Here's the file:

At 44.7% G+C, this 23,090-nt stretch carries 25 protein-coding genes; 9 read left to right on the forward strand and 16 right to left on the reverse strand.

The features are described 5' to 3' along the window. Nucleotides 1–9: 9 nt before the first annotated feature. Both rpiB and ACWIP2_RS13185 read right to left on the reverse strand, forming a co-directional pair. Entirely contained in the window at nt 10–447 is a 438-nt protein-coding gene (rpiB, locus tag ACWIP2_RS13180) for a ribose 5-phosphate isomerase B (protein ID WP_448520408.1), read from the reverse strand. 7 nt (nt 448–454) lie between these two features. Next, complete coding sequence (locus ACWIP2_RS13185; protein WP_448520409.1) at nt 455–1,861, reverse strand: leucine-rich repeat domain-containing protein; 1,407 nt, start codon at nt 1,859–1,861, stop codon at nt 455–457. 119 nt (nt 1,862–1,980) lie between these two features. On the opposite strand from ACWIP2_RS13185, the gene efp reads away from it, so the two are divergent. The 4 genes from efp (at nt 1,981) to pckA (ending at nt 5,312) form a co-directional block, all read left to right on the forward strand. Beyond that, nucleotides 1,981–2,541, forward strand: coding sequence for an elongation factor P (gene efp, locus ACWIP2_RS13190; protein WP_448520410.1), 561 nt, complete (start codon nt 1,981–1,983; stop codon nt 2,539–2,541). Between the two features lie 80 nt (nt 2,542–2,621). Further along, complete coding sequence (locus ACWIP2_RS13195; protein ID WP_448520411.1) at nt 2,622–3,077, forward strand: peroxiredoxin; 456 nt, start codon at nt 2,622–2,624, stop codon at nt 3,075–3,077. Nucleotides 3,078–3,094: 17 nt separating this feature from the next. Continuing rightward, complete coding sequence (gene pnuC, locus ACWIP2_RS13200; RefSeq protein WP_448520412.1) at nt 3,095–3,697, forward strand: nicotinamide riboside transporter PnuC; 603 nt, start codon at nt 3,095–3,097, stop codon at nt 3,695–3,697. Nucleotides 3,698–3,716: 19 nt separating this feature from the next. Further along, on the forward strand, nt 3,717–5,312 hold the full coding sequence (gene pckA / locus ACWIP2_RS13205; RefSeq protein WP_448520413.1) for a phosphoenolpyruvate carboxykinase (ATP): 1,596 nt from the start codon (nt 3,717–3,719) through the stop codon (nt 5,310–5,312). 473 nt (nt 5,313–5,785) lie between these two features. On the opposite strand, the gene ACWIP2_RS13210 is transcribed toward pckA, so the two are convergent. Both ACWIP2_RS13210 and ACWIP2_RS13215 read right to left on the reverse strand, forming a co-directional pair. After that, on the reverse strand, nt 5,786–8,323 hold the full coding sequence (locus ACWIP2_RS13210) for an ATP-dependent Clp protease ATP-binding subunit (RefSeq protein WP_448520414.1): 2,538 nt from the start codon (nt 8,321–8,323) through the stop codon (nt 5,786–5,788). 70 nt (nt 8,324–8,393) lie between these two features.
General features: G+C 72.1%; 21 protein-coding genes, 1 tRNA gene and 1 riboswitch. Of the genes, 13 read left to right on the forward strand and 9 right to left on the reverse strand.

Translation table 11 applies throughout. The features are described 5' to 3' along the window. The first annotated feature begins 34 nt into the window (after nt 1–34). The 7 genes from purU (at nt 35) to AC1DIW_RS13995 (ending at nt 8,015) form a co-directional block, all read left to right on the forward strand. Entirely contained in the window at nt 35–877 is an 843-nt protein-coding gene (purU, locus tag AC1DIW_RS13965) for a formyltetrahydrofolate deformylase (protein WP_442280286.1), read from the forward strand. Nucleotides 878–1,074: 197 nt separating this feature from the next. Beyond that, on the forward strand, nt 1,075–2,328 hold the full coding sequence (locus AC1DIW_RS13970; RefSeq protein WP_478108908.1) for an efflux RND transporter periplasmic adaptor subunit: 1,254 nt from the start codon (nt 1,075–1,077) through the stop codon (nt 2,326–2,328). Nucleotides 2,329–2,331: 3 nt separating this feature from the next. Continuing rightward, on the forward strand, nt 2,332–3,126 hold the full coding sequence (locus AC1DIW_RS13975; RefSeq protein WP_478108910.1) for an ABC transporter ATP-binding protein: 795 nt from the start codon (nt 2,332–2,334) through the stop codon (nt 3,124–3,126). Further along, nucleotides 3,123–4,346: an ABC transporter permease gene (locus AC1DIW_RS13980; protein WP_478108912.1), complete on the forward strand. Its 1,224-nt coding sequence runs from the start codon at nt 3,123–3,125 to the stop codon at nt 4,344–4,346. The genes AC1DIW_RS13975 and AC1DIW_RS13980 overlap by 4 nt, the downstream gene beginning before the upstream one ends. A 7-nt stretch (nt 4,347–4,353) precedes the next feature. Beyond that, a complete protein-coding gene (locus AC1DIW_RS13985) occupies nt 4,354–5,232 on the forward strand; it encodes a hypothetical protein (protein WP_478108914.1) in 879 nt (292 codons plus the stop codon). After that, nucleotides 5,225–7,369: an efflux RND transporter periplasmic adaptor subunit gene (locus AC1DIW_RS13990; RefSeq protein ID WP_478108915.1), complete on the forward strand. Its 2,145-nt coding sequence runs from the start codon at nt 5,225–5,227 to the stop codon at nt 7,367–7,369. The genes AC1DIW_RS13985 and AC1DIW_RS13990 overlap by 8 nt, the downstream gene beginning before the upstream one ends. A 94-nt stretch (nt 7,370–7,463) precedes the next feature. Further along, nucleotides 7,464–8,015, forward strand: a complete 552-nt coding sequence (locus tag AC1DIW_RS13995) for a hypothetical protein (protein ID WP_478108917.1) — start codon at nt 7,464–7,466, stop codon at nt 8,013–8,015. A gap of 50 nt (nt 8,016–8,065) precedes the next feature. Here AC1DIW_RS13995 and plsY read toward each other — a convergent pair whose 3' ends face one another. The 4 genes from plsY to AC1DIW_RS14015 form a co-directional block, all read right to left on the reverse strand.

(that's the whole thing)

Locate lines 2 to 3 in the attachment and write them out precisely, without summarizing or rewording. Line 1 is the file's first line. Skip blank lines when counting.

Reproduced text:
The features are described 5' to 3' along the window. Nucleotides 1–9: 9 nt before the first annotated feature. Both rpiB and ACWIP2_RS13185 read right to left on the reverse strand, forming a co-directional pair. Entirely contained in the window at nt 10–447 is a 438-nt protein-coding gene (rpiB, locus tag ACWIP2_RS13180) for a ribose 5-phosphate isomerase B (protein ID WP_448520408.1), read from the reverse strand. 7 nt (nt 448–454) lie between these two features. Next, complete coding sequence (locus ACWIP2_RS13185; protein WP_448520409.1) at nt 455–1,861, reverse strand: leucine-rich repeat domain-containing protein; 1,407 nt, start codon at nt 1,859–1,861, stop codon at nt 455–457. 119 nt (nt 1,862–1,980) lie between these two features. On the opposite strand from ACWIP2_RS13185, the gene efp reads away from it, so the two are divergent. The 4 genes from efp (at nt 1,981) to pckA (ending at nt 5,312) form a co-directional block, all read left to right on the forward strand. Beyond that, nucleotides 1,981–2,541, forward strand: coding sequence for an elongation factor P (gene efp, locus ACWIP2_RS13190; protein WP_448520410.1), 561 nt, complete (start codon nt 1,981–1,983; stop codon nt 2,539–2,541). Between the two features lie 80 nt (nt 2,542–2,621). Further along, complete coding sequence (locus ACWIP2_RS13195; protein ID WP_448520411.1) at nt 2,622–3,077, forward strand: peroxiredoxin; 456 nt, start codon at nt 2,622–2,624, stop codon at nt 3,075–3,077. Nucleotides 3,078–3,094: 17 nt separating this feature from the next. Continuing rightward, complete coding sequence (gene pnuC, locus ACWIP2_RS13200; RefSeq protein WP_448520412.1) at nt 3,095–3,697, forward strand: nicotinamide riboside transporter PnuC; 603 nt, start codon at nt 3,095–3,097, stop codon at nt 3,695–3,697. Nucleotides 3,698–3,716: 19 nt separating this feature from the next. Further along, on the forward strand, nt 3,717–5,312 hold the full coding sequence (gene pckA / locus ACWIP2_RS13205; RefSeq protein WP_448520413.1) for a phosphoenolpyruvate carboxykinase (ATP): 1,596 nt from the start codon (nt 3,717–3,719) through the stop codon (nt 5,310–5,312). 473 nt (nt 5,313–5,785) lie between these two features. On the opposite strand, the gene ACWIP2_RS13210 is transcribed toward pckA, so the two are convergent. Both ACWIP2_RS13210 and ACWIP2_RS13215 read right to left on the reverse strand, forming a co-directional pair. After that, on the reverse strand, nt 5,786–8,323 hold the full coding sequence (locus ACWIP2_RS13210) for an ATP-dependent Clp protease ATP-binding subunit (RefSeq protein WP_448520414.1): 2,538 nt from the start codon (nt 8,321–8,323) through the stop codon (nt 5,786–5,788). 70 nt (nt 8,324–8,393) lie between these two features.
General features: G+C 72.1%; 21 protein-coding genes, 1 tRNA gene and 1 riboswitch. Of the genes, 13 read left to right on the forward strand and 9 right to left on the reverse strand.